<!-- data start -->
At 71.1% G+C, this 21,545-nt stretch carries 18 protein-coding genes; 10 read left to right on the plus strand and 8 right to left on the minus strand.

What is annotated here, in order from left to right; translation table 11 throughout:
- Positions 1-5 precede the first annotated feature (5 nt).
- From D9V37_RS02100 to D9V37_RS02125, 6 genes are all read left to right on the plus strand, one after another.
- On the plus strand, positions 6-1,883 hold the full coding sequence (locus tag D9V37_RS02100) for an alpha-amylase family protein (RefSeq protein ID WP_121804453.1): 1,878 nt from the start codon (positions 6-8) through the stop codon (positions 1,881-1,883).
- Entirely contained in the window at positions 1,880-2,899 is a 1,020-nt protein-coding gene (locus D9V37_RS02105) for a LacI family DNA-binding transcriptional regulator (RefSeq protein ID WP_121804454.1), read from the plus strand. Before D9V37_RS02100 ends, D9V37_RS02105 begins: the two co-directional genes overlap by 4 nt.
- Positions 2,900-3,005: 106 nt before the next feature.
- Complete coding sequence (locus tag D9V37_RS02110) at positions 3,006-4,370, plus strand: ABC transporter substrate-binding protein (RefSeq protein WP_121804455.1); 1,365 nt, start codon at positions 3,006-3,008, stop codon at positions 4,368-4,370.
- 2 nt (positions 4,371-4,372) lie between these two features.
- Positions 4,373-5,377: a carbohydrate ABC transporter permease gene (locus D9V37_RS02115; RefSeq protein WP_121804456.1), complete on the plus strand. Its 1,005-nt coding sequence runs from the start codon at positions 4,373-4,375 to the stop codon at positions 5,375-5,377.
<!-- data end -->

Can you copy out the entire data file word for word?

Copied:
At 71.1% G+C, this 21,545-nt stretch carries 18 protein-coding genes; 10 read left to right on the plus strand and 8 right to left on the minus strand.

What is annotated here, in order from left to right; translation table 11 throughout:
- Positions 1-5 precede the first annotated feature (5 nt).
- From D9V37_RS02100 to D9V37_RS02125, 6 genes are all read left to right on the plus strand, one after another.
- On the plus strand, positions 6-1,883 hold the full coding sequence (locus tag D9V37_RS02100) for an alpha-amylase family protein (RefSeq protein ID WP_121804453.1): 1,878 nt from the start codon (positions 6-8) through the stop codon (positions 1,881-1,883).
- Entirely contained in the window at positions 1,880-2,899 is a 1,020-nt protein-coding gene (locus D9V37_RS02105) for a LacI family DNA-binding transcriptional regulator (RefSeq protein ID WP_121804454.1), read from the plus strand. Before D9V37_RS02100 ends, D9V37_RS02105 begins: the two co-directional genes overlap by 4 nt.
- Positions 2,900-3,005: 106 nt before the next feature.
- Complete coding sequence (locus tag D9V37_RS02110) at positions 3,006-4,370, plus strand: ABC transporter substrate-binding protein (RefSeq protein WP_121804455.1); 1,365 nt, start codon at positions 3,006-3,008, stop codon at positions 4,368-4,370.
- 2 nt (positions 4,371-4,372) lie between these two features.
- Positions 4,373-5,377: a carbohydrate ABC transporter permease gene (locus D9V37_RS02115; RefSeq protein WP_121804456.1), complete on the plus strand. Its 1,005-nt coding sequence runs from the start codon at positions 4,373-4,375 to the stop codon at positions 5,375-5,377.